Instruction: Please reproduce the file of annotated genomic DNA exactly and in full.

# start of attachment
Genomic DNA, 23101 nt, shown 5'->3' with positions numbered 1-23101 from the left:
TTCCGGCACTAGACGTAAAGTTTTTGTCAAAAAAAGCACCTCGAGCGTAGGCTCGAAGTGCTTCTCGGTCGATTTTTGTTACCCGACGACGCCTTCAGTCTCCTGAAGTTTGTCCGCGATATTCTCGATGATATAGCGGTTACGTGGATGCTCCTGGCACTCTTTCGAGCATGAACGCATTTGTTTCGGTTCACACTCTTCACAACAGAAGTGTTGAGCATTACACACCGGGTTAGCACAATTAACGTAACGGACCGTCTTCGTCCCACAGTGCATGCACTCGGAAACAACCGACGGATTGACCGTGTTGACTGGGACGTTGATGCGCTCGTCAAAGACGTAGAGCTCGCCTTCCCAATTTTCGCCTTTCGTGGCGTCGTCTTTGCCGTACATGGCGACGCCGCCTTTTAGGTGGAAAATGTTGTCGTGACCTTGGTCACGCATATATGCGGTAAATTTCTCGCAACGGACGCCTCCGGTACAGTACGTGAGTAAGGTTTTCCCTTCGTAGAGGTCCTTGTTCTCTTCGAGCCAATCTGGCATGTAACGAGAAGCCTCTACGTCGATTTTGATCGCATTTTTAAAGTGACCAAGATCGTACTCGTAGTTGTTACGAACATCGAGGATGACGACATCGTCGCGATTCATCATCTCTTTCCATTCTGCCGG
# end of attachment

Genomic DNA, 23101 nt, shown 5'->3' with positions numbered 1-23101 from the left:
TTCCGGCACTAGACGTAAAGTTTTTGTCAAAAAAAGCACCTCGAGCGTAGGCTCGAAGTGCTTCTCGGTCGATTTTTGTTACCCGACGACGCCTTCAGTCTCCTGAAGTTTGTCCGCGATATTCTCGATGATATAGCGGTTACGTGGATGCTCCTGGCACTCTTTCGAGCATGAACGCATTTGTTTCGGTTCACACTCTTCACAACAGAAGTGTTGAGCATTACACACCGGGTTAGCACAATTAACGTAACGGACCGTCTTCGTCCCACAGTGCATGCACTCGGAAACAACCGACGGATTGACCGTGTTGACTGGGACGTTGATGCGCTCGTCAAAGACGTAGAGCTCGCCTTCCCAATTTTCGCCTTTCGTGGCGTCGTCTTTGCCGTACATGGCGACGCCGCCTTTTAGGTGGAAAATGTTGTCGTGACCTTGGTCACGCATATATGCGGTAAATTTCTCGCAACGGACGCCTCCGGTACAGTACGTGAGTAAGGTTTTCCCTTCGTAGAGGTCCTTGTTCTCTTCGAGCCAATCTGGCATGTAACGAGAAGCCTCTACGTCGATTTTGATCGCATTTTTAAAGTGACCAAGATCGTACTCGTAGTTGTTACGAACATCGAGGATGACGACATCGTCGCGATTCATCATCTCTTTCCATTCTGCCGG